A note from Tayleigh
Our first Writing Workshop of the spring session—William Rubel's—begins this morning at 9 AM Pacific, to be followed by Conner Bassett's at 11 AM Pacific. Today is especially exciting for me because for the first time, I will be joining William's workshop as an assistant! I can't wait to meet all who have signed up. But, even if you've missed the first class, it's not too late. William and Conner discuss different elements of writing each week, and you're welcome to join at any point during the season. You're also welcome to write to me at firstname.lastname@example.org if you'd like to test out a class before purchasing tickets, or if you'd like to apply for a scholarship.
You can sign up for both of these classes, as well as Book Club with Maya Mahony, using the blue button, below. A week from today, Maya will lead the first Book Club for Writers of the spring session and discuss A Wish in the Dark by Christina Soontornvat. This Book Club is a fantastic way to meet fellow bibliophiles.
Today, I'd like to highlight a poem from our April issue: "Wild" by Rex Huang. "Welcome to our birdbath," he writes. The following stanza meditatively focuses on the little world that exists inside the birdbath. To me, it's a reminder to slow down, to focus on the beauty that is right in our backyards. Of course, panoramic vistas are breathtaking, but so is something as simple as a "crimson red leaf" floating, falling into a birdbath. "And it’s the little things, That make the world."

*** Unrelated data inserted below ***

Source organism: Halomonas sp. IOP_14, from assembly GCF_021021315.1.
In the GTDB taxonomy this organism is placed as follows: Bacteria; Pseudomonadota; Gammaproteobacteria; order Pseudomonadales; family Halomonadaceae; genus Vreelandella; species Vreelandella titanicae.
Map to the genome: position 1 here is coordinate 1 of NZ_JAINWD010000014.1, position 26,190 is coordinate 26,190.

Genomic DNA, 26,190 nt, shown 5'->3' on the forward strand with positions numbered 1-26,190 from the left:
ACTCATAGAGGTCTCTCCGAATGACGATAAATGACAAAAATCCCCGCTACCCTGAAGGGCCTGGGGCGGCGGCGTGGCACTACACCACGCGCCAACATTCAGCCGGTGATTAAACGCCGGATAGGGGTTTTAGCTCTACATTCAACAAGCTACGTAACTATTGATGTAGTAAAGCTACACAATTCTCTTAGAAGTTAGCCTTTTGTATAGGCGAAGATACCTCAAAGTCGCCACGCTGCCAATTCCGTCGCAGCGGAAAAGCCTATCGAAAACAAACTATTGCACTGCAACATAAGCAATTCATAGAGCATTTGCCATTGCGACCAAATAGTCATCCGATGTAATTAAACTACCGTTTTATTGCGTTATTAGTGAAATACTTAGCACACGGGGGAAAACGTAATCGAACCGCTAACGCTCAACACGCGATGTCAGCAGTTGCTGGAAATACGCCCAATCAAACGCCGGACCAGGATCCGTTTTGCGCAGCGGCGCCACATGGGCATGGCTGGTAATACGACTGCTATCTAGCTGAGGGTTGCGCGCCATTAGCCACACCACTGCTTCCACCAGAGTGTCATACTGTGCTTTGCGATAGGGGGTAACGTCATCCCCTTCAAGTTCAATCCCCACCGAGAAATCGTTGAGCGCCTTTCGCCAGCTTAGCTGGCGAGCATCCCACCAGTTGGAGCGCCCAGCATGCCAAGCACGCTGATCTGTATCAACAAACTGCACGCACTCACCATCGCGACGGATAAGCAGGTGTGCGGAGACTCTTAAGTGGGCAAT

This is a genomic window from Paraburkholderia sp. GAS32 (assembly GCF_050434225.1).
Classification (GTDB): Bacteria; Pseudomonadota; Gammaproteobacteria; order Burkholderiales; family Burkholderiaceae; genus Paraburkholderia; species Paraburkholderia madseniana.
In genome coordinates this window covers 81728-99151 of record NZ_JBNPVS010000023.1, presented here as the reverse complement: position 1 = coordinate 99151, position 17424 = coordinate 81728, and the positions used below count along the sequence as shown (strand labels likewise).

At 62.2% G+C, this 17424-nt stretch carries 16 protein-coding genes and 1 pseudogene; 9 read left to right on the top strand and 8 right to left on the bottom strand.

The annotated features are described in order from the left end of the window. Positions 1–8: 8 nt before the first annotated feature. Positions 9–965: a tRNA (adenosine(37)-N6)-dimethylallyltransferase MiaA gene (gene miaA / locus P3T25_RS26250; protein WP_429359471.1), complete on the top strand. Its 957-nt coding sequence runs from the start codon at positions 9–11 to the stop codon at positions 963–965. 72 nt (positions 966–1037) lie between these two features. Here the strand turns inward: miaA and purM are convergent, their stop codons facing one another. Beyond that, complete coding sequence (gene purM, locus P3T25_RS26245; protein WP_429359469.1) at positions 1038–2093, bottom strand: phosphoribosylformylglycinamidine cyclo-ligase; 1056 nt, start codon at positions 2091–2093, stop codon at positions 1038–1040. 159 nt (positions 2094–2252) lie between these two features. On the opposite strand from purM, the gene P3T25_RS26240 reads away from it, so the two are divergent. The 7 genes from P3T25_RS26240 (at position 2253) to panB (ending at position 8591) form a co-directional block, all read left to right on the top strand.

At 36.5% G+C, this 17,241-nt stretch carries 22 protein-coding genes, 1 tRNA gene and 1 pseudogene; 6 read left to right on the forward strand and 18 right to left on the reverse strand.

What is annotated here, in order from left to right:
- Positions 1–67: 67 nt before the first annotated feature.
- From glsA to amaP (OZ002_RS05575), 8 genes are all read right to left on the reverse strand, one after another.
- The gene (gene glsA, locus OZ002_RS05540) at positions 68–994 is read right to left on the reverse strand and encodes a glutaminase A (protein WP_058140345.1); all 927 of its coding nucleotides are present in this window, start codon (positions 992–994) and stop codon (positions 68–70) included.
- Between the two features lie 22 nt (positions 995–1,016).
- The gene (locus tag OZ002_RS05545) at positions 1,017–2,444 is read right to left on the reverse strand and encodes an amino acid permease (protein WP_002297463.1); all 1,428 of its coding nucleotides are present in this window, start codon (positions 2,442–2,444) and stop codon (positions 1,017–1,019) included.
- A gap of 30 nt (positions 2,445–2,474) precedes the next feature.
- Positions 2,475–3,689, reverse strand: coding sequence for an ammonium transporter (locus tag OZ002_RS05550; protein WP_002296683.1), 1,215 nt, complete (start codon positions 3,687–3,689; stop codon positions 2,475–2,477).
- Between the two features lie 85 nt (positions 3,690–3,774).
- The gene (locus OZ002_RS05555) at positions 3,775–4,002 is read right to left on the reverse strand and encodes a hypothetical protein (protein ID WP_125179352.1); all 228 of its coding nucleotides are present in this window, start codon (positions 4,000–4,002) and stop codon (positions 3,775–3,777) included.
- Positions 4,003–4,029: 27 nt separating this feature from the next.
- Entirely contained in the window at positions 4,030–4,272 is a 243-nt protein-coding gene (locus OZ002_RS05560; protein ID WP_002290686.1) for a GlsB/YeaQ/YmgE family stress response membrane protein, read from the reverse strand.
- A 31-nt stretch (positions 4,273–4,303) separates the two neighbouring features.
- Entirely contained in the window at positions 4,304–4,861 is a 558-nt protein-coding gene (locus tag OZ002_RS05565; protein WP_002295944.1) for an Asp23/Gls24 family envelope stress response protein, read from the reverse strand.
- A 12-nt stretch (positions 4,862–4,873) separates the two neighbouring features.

Savannah Chun's The Stable similarly captures the beauty of the mundane. It is just a stable, and yet it is more. The way the light hits the tops of the eaves, the tree's shadow that seems to almost dance in the wind. It is just a stable, but it is beautiful. For a moment, I'm not focused on a deadline or that item on my to-do list I haven't yet crossed off; I am only focused on the serenity that exists inside that little world inside the painting, the poem, or in my own tiny apartment as the afternoon sun streams in and illuminates the wall.
Until next time,
By Rex Huang, 11 (Lake Oswego, OR)
What one may miss once
Will never miss twice
There’s always new
New ant hole
And it’s the little things
That make the world
Welcome to our birdbath
A crimson red leaf
Is shed from a tree
Into the crystal-clear reflection of the water
Only disturbed by the ancient moss
That lives there
Spring is coming
New is coming
Stone Soup is published by Children’s Art Foundation-Stone Soup Inc., a 501(c)(3) educational nonprofit organization registered
in the United States of America, EIN: 23-7317498.
Stone Soup's advisors: Abby Austin, Mike Axelrod, Annabelle Baird, Jem Burch, Evelyn Chen, Juliet Fraser, Zoe Hall, Montanna Harling, Alicia & Joe Havilland, Lara Katz, Rebecca Kilroy, Christine Leishman, Julie Minnis, Jessica Opolko, Tara Prakash, Denise Prata, Logan Roberts, Emily Tarco, Rebecca Ramos Velasquez, Susan Wilky.